March 13, 2016

Prayer for today - a reflection for the fifth week of Lent

This Lenten reflection comes from the Catholic Health Association of the United States.

“But with their patience worn out by the journey … ”
- Numbers 21:4b

The journey of life tests me and wears out my patience. I must acknowledge this truth, because the experience is unavoidable. Life takes me to the limits of my abilities and competencies where I feel incompetent and incomplete at times. This is not a desirable condition, especially when I live in a culture that teaches self-reliance and expects self-mastery. To be impatient is to encounter and challenge the illusion that things should go my way, that I should be self-reliant and in control of myself and my situation. Impatience indicates that my assumptions are challenged.

The Israelites, worn out by their journey, complain against God and Moses. They are hungry, thirsty and tired. They are impatient and frustrated. Their story tells us not just to expect suffering in our lives, it reveals the reason for and the way through impatience and suffering. 

To be patient means “to suffer; to bear adversity.” To be a patient means “one who suffers.”  My impatience is God’s way of trying to de-stabilize my illusions, bringing me to a greater reality. Impatience is the doorway to a world-view revolution that puts God at the center instead of me. God does not protect me from suffering or being impatient. Rather, it is through my impatience that I encounter God and God transforms me. I arrive at the realization that I am not God and that I need God’s grace.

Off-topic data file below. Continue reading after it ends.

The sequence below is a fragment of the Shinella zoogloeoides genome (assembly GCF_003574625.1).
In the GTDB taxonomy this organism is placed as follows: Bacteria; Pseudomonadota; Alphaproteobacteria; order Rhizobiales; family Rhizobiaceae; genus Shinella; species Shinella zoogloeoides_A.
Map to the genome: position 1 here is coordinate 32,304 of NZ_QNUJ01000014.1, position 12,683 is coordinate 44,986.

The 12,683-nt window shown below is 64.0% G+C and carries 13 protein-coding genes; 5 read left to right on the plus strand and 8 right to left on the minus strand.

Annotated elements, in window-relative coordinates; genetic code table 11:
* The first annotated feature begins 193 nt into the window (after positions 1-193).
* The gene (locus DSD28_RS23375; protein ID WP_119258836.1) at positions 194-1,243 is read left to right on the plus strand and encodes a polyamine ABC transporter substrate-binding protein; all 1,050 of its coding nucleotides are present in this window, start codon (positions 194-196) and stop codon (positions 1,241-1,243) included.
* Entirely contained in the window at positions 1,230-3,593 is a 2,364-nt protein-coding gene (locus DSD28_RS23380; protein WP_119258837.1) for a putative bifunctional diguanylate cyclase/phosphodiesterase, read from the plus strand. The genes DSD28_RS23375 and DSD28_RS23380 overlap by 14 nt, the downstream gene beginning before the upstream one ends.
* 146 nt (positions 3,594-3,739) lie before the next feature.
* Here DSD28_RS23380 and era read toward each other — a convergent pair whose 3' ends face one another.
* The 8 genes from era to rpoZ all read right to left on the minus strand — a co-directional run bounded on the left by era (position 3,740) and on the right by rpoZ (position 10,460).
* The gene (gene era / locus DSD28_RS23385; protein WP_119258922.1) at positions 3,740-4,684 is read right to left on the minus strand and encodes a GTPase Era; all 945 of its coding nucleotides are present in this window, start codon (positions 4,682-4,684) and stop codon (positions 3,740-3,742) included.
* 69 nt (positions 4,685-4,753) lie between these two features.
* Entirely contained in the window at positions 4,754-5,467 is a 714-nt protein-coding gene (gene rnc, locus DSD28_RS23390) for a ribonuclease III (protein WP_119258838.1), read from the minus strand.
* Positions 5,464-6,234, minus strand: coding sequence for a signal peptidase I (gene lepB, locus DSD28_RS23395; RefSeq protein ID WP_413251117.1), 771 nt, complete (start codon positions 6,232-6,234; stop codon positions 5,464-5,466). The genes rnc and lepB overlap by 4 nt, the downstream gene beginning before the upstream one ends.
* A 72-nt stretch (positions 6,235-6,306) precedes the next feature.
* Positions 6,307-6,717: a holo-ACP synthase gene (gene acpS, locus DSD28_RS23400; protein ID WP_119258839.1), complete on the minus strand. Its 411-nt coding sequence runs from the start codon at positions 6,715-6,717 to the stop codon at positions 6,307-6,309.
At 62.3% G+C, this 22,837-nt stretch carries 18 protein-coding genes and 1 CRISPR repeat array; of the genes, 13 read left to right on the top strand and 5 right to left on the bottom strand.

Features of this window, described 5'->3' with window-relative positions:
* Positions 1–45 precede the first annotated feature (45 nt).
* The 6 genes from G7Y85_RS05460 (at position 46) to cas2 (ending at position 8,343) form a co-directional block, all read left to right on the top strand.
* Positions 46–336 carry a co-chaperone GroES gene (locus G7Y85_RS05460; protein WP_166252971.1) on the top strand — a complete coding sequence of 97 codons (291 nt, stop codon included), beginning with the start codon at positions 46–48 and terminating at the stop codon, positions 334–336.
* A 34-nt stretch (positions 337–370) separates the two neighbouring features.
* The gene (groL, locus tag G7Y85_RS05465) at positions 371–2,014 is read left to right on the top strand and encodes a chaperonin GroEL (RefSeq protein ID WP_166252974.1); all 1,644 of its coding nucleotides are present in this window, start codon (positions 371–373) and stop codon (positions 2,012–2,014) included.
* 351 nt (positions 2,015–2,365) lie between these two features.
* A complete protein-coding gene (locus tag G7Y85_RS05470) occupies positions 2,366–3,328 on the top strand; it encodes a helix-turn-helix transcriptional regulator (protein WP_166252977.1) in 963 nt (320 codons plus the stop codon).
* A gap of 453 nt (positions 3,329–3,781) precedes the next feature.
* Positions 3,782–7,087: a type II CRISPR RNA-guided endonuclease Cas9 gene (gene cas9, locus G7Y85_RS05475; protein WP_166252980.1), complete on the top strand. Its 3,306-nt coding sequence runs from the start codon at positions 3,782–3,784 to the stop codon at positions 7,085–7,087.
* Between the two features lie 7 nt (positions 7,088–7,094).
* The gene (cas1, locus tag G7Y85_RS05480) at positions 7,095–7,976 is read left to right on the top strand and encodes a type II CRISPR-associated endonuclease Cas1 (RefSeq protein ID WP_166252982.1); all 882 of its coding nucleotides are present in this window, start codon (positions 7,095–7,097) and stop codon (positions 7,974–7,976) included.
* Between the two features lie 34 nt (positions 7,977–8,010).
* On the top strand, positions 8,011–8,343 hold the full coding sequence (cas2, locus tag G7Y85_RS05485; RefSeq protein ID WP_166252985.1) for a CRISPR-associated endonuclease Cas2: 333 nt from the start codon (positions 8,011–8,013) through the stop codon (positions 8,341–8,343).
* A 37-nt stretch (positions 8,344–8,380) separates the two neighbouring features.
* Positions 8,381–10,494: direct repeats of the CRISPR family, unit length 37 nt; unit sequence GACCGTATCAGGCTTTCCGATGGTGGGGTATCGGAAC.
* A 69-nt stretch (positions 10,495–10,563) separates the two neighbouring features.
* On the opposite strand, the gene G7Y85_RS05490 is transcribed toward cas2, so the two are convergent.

Seeing patients primarily as sufferers in need of care is a different perspective from viewing them as consumers of health care or occupiers of hospital beds. They feel dependent, not in control and anxious. I experience healing when I allow another person to be with me in my impatience and suffering. Patients expect this of caregivers—someone willing to accompany them through adversity, to share in their impatience and suffering. 

I am invited to pay attention to my impatience. When I feel impatient, I know that God is trying to reach me.  

What is God trying to teach me?  

How can I use this awareness to accompany others?

Listen to a podcast of this Lenten reflection here: 2016-lent---week-five.mp3 (2.67 mb)

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